Stands of aspen fluttering in the wind and thick conifer trees create breathtaking views for all to enjoy. Although many visitors may easily recognize these charismatic trees, many other trees call Colorado and Eagle Valley home. One such tree is the alder, a medium-height deciduous tree with gray bark. Alders can be identified by their egg-shaped serrated leaves with distinct veins. They can grow with a single silvery-gray trunk or sometimes grow with multiple stems and take on a shrubby appearance. Although cones are typically associated with coniferous or evergreen trees, this unique broad-leaf deciduous tree also grows cone-like structures, called strobiles, to hold its seeds. While there are many species of alder, the thinleaf alder calls the Rocky Mountains home. They are commonly found in riparian zones, along the sides of streams and other waterways, alongside willows, red-osier dogwood, and wild rose. In addition, they tend to occur at a higher elevation than the narrow-leaf cottonwood. Although alders are deciduous trees they will not contribute to the beautiful display of colors that fall brings since their leaves drop when they are still green.
Even though these trees may seem ordinary at first glance, they provide many important benefits for our local ecosystem. Unlike many trees that are unable to survive in oxygen-depleted standing water, alders thrive in swampy areas and are commonly found near ponds and streams along with other water-loving plants. These riparian areas attract many water-loving animals including beavers. Alders are an important link in the food chain for beavers who can rely on these trees as a staple in their diet as well as material for their dams. The wetlands that are created by beaver dams kill off many tree species that do not like having wet roots but do not deter alders which are adapted to large areas of standing water.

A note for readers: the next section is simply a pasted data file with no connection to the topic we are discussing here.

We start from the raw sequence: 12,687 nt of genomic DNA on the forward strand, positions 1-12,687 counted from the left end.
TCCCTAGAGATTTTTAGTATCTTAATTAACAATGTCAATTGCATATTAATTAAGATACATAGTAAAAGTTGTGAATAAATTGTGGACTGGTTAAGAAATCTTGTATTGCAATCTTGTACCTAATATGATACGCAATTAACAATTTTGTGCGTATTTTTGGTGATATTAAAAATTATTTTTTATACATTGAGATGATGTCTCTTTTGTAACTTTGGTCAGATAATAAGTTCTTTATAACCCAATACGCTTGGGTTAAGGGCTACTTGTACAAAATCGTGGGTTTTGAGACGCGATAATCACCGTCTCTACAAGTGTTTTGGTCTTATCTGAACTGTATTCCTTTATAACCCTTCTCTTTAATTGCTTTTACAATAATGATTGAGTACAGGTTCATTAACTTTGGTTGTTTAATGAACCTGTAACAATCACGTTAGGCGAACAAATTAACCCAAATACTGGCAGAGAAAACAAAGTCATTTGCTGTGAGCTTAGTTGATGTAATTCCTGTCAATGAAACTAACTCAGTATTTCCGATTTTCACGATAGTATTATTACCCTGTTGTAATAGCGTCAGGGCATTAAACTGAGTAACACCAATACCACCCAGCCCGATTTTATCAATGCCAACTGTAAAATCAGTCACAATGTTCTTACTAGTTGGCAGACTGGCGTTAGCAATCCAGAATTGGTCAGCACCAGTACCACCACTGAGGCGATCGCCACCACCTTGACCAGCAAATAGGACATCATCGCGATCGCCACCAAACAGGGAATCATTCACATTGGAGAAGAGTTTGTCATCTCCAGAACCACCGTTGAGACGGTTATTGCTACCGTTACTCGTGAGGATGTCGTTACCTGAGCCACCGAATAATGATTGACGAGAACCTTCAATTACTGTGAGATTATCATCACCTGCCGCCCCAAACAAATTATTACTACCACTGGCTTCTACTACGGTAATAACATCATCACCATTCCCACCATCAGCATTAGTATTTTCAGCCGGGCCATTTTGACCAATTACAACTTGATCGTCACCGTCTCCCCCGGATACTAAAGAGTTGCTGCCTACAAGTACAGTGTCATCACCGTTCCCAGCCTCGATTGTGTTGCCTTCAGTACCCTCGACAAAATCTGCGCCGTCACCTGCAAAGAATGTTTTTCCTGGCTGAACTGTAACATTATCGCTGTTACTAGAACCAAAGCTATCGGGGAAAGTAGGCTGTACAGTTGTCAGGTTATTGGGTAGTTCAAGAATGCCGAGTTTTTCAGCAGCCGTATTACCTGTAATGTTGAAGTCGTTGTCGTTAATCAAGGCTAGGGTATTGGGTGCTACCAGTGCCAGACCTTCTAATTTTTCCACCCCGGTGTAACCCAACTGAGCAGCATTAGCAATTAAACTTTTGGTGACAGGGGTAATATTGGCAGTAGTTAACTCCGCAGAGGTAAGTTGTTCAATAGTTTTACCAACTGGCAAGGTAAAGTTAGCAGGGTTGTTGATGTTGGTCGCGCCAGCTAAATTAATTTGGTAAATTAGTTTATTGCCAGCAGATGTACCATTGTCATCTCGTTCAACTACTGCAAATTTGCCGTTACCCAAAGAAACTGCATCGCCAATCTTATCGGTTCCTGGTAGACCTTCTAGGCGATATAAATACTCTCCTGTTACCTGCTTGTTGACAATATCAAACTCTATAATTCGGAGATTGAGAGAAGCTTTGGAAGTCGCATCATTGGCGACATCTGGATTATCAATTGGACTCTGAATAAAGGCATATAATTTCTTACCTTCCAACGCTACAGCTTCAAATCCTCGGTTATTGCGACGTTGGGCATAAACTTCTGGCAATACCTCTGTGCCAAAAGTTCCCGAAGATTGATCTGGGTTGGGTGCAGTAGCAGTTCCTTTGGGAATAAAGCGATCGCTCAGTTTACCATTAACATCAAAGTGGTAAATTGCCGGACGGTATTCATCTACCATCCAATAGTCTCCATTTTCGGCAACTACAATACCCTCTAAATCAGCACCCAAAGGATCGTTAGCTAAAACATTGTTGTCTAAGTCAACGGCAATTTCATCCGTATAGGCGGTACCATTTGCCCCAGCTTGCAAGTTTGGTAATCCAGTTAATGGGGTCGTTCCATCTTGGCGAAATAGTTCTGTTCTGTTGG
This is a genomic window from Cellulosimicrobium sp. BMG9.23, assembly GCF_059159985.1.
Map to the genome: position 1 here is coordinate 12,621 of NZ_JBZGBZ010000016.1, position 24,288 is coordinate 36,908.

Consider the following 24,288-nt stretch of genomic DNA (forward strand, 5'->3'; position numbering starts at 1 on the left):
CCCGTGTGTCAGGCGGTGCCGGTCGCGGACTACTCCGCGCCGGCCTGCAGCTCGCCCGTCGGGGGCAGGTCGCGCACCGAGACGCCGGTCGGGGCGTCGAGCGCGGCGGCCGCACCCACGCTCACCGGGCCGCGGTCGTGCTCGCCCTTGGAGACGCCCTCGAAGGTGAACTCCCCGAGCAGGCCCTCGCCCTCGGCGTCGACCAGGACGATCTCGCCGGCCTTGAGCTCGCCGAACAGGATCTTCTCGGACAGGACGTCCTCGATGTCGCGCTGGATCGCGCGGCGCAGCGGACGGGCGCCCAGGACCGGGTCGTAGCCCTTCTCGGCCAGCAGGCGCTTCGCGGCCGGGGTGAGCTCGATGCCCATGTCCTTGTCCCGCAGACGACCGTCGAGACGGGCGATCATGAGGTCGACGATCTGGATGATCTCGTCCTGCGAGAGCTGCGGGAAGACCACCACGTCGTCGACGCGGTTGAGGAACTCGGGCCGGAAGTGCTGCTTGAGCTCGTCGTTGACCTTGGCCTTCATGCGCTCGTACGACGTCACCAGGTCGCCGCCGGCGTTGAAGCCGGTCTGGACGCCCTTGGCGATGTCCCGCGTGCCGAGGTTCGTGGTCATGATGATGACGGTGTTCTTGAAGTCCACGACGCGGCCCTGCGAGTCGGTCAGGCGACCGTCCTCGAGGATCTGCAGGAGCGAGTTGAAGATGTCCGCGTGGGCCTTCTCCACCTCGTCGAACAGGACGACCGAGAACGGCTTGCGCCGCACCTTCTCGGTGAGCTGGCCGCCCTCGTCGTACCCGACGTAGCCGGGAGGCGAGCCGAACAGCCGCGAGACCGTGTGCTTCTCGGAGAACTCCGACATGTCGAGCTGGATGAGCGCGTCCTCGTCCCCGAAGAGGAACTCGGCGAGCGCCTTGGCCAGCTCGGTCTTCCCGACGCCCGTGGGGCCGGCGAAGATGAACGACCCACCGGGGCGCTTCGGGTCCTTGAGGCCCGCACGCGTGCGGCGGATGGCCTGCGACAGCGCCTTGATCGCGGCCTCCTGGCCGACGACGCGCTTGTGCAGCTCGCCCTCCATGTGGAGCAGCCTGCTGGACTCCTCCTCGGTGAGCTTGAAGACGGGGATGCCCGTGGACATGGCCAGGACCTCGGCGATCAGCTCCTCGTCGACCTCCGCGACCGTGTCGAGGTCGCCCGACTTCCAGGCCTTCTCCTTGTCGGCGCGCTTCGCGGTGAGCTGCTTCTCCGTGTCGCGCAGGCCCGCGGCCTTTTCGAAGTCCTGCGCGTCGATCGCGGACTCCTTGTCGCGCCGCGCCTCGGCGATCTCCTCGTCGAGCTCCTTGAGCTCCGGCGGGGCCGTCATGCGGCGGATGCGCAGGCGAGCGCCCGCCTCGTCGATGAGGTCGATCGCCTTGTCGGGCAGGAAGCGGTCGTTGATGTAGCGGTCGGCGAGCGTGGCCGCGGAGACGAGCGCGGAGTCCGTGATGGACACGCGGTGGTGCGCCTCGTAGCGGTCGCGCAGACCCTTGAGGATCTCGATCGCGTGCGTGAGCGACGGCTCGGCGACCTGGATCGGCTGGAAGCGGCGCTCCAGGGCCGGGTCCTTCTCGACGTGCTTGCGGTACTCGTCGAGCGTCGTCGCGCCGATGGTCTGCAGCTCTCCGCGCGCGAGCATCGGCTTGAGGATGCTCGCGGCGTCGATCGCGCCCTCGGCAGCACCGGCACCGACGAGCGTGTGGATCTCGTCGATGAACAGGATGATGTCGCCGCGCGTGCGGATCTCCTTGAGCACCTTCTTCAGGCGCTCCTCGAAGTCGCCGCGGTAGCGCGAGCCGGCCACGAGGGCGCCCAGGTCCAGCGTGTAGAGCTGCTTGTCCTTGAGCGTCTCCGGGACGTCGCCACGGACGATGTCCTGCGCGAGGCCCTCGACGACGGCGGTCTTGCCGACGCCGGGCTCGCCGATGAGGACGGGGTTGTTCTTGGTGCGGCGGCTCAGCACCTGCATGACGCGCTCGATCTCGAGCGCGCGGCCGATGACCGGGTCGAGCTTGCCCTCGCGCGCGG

Beavers are not the only organism that has a relationship with the alder. Alders have a symbiotic relationship with bacteria as well which provides benefits for the entire ecosystem. Along will all other alder species, the thinleaf alder releases nitrogen into the soil through nodules on its roots. Nitrogen is an essential nutrient for plant life but is useless unless it is broken down by bacteria. Having this relationship allows the alder to not only get the nutrients it needs to survive but replenishes the soil with nitrogen to the benefit of other plant life.
Alders provide yet another ecosystem service through erosion prevention and restoration. Erosion from storms, flooding and human disturbance leads to the loss of soil and consequently nitrogen. The alder’s ability to hold riverbanks in place and return nitrogen to the soil has been capitalized on through the use of alders as a cover crop to help manage erosion and improve soil quality.
While sometimes unnoticed on hikes along the creek, alders provide many benefits for the ecosystem around them. Try to spot one of Eagle County’s many alders on your next trip outdoors and who knows, you might also run into a beaver along the way!
Dominique Rosario is a Naturalist at Walking Mountains Science Center and loves hiking and learning more about the trees that surround her.
The hidden life of trees (book)